Oil companies see ‘net positive’ in climate bill

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Oil and gas executives find a lot to like about the Senate climate and energy bill, though they still oppose certain provisions.

The “Reduction of Inflation Act”, negotiated by Democratic Senators Chuck Schumer of New York and Joe Manchin of West Virginia, aims to reduce greenhouse gas emissions in the United States by promoting forms of cleaner energy.

At Manchin’s urging, however, it would force the government to offer oil and gas leases on federal lands and in the Gulf of Mexico, but at a higher royalty rate. It also provides tax incentives for projects that capture carbon dioxide and new forms of energy like hydrogen.

The downside for the oil industry is a required minimum tax rate and a new tax on emissions of methane, a potent climate-warming gas that is a major source of pollution in the oilfield (thread of energyJuly 29).

While some trade groups say the bill would eliminate jobs in the industry, several oil companies said they would be shielded from tax increases and the methane levy and could benefit from some of the incentives. They also expressed excitement about a related proposal to reform the National Environmental Policy Act (NEPA), which controls federal permits for pipelines and other infrastructure.

Cheniere Energy Inc., which operates liquefied natural gas terminals, expects to apply for federal permits to expand operations in Louisiana and Texas, Chief Executive Jack Fusco said on a conference call with analysts yesterday.

“I think the licensing reform that we’re talking about in DC right now is a very positive development,” he said. “This should reinforce the regulatory tailwinds for well-developed, commercially sound brownfield projects like ours and what we are about to propose.”

The American Exploration and Production Council, which represents independent oil and gas producers, said the bill’s tax provisions would hurt the industry. Oil and gas companies have for decades benefited from favorable tax laws that allow them to recoup the cost of drilling and depleting the oil field (thread of energyFebruary 5, 2018).

But many companies, including ConocoPhillips and Occidental Petroleum Corp., said their tax bills were already higher than the minimum levy under the bill. Asked about the bill, Conoco CEO Ryan Lance echoed comments from several other oil executives who spoke to analysts this week.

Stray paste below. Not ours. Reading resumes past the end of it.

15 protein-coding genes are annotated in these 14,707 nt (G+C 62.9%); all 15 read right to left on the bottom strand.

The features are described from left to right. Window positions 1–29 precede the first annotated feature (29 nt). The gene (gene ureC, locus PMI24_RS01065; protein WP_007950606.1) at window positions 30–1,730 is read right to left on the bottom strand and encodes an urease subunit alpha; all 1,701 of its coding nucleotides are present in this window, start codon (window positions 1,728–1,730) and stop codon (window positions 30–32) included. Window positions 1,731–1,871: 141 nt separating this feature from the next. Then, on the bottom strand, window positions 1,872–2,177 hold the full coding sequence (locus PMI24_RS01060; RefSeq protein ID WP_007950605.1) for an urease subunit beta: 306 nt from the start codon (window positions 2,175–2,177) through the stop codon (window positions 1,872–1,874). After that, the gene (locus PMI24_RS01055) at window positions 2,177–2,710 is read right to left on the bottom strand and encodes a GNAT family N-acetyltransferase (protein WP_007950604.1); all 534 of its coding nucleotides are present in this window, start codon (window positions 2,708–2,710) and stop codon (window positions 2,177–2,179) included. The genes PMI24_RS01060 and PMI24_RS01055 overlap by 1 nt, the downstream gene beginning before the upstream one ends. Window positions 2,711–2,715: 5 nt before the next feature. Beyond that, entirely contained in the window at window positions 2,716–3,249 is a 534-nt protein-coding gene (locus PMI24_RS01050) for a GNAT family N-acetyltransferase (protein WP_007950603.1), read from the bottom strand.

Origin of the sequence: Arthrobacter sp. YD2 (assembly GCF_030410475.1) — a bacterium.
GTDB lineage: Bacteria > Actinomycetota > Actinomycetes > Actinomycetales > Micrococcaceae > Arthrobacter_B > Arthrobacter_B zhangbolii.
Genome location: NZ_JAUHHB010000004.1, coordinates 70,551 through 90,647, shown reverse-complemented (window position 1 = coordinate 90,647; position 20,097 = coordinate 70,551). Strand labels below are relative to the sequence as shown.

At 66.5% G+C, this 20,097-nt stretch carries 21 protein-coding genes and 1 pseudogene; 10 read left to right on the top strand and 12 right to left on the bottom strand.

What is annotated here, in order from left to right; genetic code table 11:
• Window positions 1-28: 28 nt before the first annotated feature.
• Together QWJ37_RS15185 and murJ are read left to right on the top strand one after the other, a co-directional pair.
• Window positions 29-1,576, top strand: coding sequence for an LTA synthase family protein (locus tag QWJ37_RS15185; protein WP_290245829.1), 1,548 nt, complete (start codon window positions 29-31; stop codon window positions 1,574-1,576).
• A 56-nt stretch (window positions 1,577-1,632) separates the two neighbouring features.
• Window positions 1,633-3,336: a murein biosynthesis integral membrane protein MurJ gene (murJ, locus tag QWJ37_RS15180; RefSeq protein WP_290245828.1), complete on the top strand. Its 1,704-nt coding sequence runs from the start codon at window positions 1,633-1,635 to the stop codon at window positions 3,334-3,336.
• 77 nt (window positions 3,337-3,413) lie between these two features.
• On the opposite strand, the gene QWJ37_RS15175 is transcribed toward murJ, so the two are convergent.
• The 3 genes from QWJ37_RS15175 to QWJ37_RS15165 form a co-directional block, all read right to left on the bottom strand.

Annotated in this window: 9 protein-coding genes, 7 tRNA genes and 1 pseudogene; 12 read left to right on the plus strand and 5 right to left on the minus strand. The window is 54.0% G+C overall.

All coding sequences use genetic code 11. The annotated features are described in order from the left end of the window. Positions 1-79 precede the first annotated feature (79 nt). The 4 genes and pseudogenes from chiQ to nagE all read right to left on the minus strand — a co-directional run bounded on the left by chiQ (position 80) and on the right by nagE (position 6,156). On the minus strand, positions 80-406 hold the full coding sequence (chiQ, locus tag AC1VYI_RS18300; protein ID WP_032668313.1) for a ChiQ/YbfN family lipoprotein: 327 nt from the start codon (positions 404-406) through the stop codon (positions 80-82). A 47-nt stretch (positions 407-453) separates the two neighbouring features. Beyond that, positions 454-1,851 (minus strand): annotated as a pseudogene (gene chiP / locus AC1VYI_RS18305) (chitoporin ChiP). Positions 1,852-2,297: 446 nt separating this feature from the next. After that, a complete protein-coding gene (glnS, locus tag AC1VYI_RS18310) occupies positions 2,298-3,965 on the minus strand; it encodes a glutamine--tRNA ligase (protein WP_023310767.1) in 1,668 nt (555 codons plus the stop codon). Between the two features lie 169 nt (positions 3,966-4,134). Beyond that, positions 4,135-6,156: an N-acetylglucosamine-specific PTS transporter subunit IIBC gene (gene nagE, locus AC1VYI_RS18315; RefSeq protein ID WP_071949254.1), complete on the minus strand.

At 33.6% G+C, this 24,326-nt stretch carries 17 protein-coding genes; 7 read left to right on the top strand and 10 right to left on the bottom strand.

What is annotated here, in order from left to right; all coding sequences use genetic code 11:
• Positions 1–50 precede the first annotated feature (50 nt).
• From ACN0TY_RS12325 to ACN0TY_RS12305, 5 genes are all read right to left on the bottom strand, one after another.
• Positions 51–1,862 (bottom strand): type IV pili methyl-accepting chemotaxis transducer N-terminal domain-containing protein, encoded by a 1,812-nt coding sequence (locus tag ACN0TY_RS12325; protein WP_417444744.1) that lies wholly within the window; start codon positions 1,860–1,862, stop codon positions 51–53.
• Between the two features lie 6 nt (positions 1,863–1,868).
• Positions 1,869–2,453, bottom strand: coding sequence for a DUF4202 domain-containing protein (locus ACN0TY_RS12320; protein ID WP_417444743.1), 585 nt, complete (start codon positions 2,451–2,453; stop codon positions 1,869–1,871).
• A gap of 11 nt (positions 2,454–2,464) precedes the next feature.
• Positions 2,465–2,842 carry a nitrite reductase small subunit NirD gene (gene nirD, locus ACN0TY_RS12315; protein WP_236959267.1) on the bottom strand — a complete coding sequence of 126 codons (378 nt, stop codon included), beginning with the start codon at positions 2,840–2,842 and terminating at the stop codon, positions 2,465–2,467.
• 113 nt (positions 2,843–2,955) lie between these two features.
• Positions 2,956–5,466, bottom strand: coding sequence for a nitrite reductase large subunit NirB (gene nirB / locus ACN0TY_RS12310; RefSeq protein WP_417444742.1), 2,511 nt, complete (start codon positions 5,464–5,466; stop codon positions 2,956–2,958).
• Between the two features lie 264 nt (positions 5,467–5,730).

“I don’t know if now is the right time to raise taxes and increase government spending just as general economic policy,” Lance said. “At least the deal recognizes that natural gas and oil are an important part of the energy transition and will be around for decades. So it’s positive. »

Occidental Petroleum could benefit from the expanded tax credit for carbon capture projects, chief executive Vicki Hollub said. Oxy planned the nation’s first plant to capture heat-trapping gas directly from the air.

Like Conoco, Oxy plans to reduce its methane emissions, so it expects to be shielded from the charges the bill would impose. And the company will benefit from leases in the Gulf of Mexico, Hollub said.

“It turns into a positive net bill for us, if passed,” Hollub said.

Exxon Mobil Corp., America’s largest oil company, has been encouraged by the bill’s incentives for new forms of energy. Exxon said it would not invest in wind or solar power, but it is exploring ways to produce hydrogen and low-emission biofuels to replace conventional fossil fuels.

“It’s encouraging to see the recognition and the desire to try to catalyze investment in this space because, as we’ve said, we believe it will be absolutely essential for society,” the CEO said last week. of Exxon, Darren Woods.

Some of Europe’s oil and gas producers, such as London-based BP Plc, have already started investing in wind and solar power and electric vehicle charging. BP is still analyzing the bill, but CEO Bernard Looney said Tuesday the bill could help the company’s conventional oil production in the short term and its clean energy business in the long term.

“I think he’s trying to strike a balance, which I think is quite sensible and pragmatic,” he said.

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